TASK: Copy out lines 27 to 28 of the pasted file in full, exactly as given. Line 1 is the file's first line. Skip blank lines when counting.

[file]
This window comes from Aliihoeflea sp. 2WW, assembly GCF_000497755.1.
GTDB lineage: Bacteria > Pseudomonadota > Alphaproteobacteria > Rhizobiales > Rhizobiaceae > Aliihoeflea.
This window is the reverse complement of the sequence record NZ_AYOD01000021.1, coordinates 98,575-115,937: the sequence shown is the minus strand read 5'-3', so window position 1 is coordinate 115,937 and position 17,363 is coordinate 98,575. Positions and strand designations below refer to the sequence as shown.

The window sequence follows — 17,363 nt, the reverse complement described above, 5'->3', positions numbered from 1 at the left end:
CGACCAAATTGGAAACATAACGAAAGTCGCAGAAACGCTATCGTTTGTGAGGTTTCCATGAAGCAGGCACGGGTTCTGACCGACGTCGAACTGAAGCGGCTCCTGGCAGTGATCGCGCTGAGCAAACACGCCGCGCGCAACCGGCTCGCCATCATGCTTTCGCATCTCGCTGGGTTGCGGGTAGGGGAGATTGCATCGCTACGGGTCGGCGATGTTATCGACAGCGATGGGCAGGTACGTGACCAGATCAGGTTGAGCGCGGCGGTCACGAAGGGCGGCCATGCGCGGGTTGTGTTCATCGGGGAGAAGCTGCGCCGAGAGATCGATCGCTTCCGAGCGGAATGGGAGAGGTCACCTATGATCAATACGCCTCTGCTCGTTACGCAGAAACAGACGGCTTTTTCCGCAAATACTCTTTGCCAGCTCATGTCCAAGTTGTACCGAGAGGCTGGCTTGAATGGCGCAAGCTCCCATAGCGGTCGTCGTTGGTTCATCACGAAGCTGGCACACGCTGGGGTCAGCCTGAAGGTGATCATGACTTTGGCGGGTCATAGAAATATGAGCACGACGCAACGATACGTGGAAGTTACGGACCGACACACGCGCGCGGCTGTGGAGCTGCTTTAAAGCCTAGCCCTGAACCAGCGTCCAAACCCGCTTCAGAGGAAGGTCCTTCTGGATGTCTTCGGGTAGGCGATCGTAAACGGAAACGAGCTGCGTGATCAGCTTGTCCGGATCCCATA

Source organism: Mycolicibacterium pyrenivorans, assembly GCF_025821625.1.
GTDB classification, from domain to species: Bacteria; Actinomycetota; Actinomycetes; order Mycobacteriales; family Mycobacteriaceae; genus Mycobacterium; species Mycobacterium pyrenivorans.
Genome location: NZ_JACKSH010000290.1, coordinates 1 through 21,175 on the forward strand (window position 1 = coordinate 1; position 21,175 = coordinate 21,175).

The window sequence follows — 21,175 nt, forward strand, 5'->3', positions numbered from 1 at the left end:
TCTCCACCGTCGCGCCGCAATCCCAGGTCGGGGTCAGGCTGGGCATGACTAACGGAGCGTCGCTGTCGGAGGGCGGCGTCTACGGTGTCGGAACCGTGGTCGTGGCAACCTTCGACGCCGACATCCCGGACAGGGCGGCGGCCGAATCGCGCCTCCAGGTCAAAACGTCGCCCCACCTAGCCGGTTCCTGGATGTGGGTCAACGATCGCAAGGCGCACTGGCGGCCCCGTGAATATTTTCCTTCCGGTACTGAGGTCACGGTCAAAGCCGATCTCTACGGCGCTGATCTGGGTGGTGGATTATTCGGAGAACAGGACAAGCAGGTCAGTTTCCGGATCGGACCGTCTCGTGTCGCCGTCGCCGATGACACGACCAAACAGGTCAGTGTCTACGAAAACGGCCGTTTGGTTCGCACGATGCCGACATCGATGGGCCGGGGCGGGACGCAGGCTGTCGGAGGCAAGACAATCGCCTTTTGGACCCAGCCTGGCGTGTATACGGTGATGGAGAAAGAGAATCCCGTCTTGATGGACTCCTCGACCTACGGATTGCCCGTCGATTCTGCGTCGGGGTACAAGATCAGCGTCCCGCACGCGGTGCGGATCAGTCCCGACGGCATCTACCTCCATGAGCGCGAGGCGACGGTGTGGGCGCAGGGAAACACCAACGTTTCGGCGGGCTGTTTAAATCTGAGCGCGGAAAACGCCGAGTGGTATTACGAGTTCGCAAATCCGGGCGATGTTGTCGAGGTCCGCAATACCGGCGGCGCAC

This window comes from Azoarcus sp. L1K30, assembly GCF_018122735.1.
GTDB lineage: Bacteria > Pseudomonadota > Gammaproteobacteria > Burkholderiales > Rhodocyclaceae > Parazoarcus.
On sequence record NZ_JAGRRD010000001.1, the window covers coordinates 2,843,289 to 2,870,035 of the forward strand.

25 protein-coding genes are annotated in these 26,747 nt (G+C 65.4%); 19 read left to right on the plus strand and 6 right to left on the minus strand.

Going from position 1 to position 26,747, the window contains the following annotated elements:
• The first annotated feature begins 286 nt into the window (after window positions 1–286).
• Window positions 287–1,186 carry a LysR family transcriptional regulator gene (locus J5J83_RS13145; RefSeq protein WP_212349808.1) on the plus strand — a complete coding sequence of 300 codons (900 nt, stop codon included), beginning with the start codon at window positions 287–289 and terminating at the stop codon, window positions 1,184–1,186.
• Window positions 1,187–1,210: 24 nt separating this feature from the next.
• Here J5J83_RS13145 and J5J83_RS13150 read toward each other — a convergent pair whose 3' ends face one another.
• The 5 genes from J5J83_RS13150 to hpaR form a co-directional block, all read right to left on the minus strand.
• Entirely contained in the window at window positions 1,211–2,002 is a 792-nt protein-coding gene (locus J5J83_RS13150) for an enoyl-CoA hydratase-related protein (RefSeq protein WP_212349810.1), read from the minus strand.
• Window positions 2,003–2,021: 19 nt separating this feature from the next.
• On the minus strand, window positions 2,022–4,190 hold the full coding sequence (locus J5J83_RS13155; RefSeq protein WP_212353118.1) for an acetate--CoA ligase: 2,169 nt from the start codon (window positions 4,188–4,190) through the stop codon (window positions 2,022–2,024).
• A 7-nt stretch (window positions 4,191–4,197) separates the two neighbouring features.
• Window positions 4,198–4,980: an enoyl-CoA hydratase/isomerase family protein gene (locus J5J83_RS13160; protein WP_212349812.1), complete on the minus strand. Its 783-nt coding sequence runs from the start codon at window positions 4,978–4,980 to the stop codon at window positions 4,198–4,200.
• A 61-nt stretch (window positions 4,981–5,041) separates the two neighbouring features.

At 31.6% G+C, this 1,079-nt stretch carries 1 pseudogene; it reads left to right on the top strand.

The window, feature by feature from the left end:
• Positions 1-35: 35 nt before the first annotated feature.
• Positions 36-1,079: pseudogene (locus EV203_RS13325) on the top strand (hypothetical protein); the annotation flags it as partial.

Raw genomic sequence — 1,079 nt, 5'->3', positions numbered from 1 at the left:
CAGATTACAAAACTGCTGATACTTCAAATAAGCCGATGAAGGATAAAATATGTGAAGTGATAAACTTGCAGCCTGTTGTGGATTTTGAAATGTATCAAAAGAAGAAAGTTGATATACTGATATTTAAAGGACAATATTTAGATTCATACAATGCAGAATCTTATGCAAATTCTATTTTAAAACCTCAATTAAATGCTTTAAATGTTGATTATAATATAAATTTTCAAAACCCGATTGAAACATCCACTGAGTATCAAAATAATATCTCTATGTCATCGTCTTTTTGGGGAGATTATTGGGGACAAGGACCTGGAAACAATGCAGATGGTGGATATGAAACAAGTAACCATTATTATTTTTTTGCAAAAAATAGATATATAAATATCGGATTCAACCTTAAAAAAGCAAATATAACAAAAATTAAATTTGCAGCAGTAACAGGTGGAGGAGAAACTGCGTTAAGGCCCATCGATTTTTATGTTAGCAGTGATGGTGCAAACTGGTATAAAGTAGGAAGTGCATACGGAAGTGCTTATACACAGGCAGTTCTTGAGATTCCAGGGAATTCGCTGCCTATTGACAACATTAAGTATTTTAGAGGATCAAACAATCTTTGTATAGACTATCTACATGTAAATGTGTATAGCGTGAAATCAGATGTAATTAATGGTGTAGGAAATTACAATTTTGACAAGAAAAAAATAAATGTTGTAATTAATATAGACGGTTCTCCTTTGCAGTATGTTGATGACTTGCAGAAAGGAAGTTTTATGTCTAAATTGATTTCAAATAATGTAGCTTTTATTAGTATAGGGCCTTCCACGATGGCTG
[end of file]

At 31.6% G+C, this 1,079-nt stretch carries 1 pseudogene; it reads left to right on the top strand.

The window, feature by feature from the left end: